First Time’s the Charm with Create-React-Native-App

First Time’s the Charm with Create-React-Native-App

It is known that React-Native exists as a framework to make cross-platform mobile development easier (as long as the platform you choose is Android or iOS). However, there are many ways to develop a React-Native app - some being a breeze, some bringing headaches. That’s why knowing what you’re buying into before any investment is essential, because fixing what has been done tends to be more difficult than building from scratch.

Currently, if you go on React-Native’s website, the first recommendation offered is Create-React-Native-App (CRNA), a development client built upon Expo framework, which allows you to quickly start developing a React-Native app. It comes without much explanation, which could confusingly overcomplicate your project if you don’t understand Expo’s capability.

 Why is CRNA the very first application?

Because after getting the first one shipped, you’re very likely to gain enough experience to make the right decision for your next project. So this article will focus on getting you the information needed to deploy your first product ever.

 Let’s go through them to see what we gain and lose by following each implementation:

 What is Create-React-Native-App/Expo?

The goal of Expo is to allow mobile developers to build native app purely in JavaScript. It took the initial idea of React-Native app being a pre-built native app that can run JavaScript in runtime and push it further. They include a handful of commonly used native modules, packaged in an Expo client with a living service built around it. Create-React-Native-App (CRNA) is a lighter version of the Expo that has been repackaged under a different name yet still relies upon Expo infrastructure to work.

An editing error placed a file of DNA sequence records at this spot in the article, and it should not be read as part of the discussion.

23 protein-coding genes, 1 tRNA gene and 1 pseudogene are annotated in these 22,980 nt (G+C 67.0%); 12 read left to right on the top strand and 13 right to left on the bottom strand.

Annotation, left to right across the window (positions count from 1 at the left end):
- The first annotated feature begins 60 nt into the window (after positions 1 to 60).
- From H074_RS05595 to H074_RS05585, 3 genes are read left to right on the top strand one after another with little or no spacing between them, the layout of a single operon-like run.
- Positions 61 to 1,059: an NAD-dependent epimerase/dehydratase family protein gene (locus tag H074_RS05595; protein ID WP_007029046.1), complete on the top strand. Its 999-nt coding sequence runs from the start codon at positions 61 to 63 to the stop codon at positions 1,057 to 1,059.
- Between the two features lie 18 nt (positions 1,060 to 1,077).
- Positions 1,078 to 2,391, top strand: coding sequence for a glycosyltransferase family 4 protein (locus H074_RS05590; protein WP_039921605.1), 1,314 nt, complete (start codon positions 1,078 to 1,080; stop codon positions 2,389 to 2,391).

How it works:

  • You mainly develop using the Expo client on your phone to run the JavaScript application served through ngrok (a reversed proxy solution to channel your app through a tunnel to the public web) using exp-cli running on your computer. It may sound complicated but it is actually much simpler in practice: you run `exp start` on your computer, point your phone toward the QR code on the screen and the app loads instantly on your phone without any further need of Xcode or Android Studio build

  • Most of the work is done when your application’s JavaScript bundle is served through the ngrok tunnel (which exempts you from needing a cable, granting more freedom in development as it’s not necessary to be in the same network as your computer for your application to work!)